MacKenzie, I. S., Read, J. C., & Horton, M. (2024). Empirical research methods for human-computer interaction. Extended Abstracts of the ACM SIGCHI Conference on Human Factors in Computing Systems - CHI 2024, Article No. 596, pp. 1-3. New York: ACM. doi:10.1145/3613905.3636267. [PDF]

Empirical Research Methods for Human-Computer Interaction

I. Scott MacKenzie1, Janet C. Read2, & Matthew Horton2

1York University, Toronto, Canada

2University of Central Lancashire, Preston, UK,

Figure 1: Empirical Research Methods. From left, Observational, Correlational, Experimental.

Most attendees at CHI conferences will agree that an experiment (user study) is the hallmark of good research in human-computer interaction. But what constitutes an experiment? And how does one go from an experiment to a CHI paper?

This course will teach how to pose testable research questions, how to make and measure observations, and how to design and conduct an experiment. Specifically, attendees will participate in a real experiment to gain experience as both an investigator and as a participant. The second session covers the statistical tools typically used to analyze data. Most notably, attendees will learn how to organize experiment results and write a CHI paper.

Human-centered computing;

Empirical research; user study; experiment design; quantitative methods; writing a CHI paper.


In this two-session course, attendees will learn how to conduct em- pirical research in human-computer interaction (HCI). This course delivers an A-to-Z tutorial on designing and doing a user study and demonstrates how to write a successful CHI paper. It would benefit anyone interested in conducting a user study or writing a CHI paper. Only a general HCI knowledge is required.


This course caters to attendees who are motivated to learn about, and use, empirical research methods in HCI research. Specifically, it is for those in academia or industry who evaluate interaction tech- niques using quantitative methods, or those who make decisions based on usability tests, and, in particular, user studies following an experimental methodology.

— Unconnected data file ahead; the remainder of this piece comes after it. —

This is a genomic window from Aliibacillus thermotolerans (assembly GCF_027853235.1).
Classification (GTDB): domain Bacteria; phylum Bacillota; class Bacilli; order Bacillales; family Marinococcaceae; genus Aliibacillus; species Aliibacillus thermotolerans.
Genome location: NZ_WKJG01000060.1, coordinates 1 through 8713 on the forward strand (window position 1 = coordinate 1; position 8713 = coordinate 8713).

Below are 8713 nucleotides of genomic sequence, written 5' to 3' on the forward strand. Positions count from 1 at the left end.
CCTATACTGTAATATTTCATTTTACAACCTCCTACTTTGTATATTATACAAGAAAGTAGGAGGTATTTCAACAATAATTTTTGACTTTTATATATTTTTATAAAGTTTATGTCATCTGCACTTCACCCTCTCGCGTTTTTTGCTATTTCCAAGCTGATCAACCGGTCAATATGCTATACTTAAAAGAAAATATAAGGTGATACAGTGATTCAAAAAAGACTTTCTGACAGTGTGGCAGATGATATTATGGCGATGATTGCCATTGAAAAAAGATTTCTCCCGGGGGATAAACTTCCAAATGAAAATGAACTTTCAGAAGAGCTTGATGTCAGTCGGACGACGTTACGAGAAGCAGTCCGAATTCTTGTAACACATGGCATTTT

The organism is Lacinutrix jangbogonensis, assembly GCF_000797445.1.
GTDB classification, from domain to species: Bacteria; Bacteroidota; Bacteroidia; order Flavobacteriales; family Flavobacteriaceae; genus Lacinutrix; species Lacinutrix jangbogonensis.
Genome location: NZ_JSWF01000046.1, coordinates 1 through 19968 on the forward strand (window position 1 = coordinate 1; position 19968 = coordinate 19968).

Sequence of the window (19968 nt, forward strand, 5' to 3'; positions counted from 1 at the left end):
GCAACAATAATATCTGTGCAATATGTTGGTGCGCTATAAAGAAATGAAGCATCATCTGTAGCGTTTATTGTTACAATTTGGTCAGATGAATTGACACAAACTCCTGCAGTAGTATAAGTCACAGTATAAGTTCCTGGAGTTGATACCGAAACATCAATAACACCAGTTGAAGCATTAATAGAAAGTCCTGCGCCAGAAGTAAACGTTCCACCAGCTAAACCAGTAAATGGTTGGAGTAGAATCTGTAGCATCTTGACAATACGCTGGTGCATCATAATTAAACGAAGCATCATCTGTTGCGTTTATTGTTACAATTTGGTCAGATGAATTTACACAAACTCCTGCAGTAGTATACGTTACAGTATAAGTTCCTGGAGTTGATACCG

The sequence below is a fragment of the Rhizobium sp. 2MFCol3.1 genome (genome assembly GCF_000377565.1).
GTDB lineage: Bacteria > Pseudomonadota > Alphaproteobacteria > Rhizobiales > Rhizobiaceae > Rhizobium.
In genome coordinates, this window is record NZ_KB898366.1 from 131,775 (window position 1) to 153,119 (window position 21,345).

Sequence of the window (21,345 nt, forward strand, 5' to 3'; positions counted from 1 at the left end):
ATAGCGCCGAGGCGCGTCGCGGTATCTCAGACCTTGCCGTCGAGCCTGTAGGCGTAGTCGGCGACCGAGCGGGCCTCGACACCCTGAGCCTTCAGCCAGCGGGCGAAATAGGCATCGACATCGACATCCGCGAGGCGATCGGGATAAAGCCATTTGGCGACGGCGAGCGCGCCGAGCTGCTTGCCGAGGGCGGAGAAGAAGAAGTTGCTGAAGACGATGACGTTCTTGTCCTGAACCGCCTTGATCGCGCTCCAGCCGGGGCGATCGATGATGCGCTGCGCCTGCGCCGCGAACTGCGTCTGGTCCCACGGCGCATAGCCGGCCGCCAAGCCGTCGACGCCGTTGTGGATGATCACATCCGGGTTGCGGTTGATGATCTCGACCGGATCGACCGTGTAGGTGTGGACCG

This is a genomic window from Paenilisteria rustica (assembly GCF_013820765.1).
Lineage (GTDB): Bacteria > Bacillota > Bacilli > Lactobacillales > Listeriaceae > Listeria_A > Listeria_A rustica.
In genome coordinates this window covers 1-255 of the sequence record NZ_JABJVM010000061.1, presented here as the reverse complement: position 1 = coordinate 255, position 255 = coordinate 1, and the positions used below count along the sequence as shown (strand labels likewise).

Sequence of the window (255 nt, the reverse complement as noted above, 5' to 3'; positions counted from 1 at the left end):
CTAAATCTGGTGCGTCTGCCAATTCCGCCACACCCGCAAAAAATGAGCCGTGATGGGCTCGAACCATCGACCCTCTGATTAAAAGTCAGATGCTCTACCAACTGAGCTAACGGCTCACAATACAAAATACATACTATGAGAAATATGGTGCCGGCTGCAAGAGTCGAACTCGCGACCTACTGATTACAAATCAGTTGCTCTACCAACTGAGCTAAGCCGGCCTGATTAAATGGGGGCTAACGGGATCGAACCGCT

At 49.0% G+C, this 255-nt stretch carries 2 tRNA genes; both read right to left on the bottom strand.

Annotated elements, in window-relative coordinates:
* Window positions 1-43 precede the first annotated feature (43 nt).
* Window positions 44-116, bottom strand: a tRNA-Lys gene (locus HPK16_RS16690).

Approximately 75 attendees is the maximum practical size for this course. If the number of registrations is large, the instructors may consider teaching the course multiple times.


No specific background is required other than a general knowledge of human-computer interaction as conveyed, for example, through an undergraduate HCI course or attendance at CHI conferences. Knowing how to enter formulae in a Microsoft Excel spreadsheet to compute means, standard deviations, etc., would be an asset. Knowledge of advanced statistics, such as the analysis of variance, is NOT required. Additionally, there is no linkage between this and any other CHI course.


This course was offered at CHI 2007 (San Jose), CHI 2008 (Florence), CHI 2009 (Boston), CHI 2010 (Atlanta), CHI 2011 (Vancouver), CHI 2012 (Austin), CHI 2013 (Paris), CHI 2014 (Toronto), CHI 2016 (San Jose), CHI 2017 (Denver), CHI 2018 (Montreal), CHI 2019 (Glasgow), and CHI 2023 (Hamburg). In addition, extended versions of this course have been given at the University of Tampere (Finland), the University of Central Lancashire (UK), the University of Oslo (Norway), ETH Zürch (Switzerland), the University of the Balearic Islands (Spain), the IT University (Copenhagen, Denmark), Techni- cal University of Denmark (Lyngby, Denmark), and the University of Aalborg (Denmark).1


This course presents selected topics from Chapter 4 (Scientific Foun- dations), Chapter 5 (Designing HCI Experiments), Chapter 6 (Hy- pothesis Testing), and Chapter 8 (Writing and Publishing a Research Paper) in Human-Computer Interaction: An Empirical Research Per- spective [1].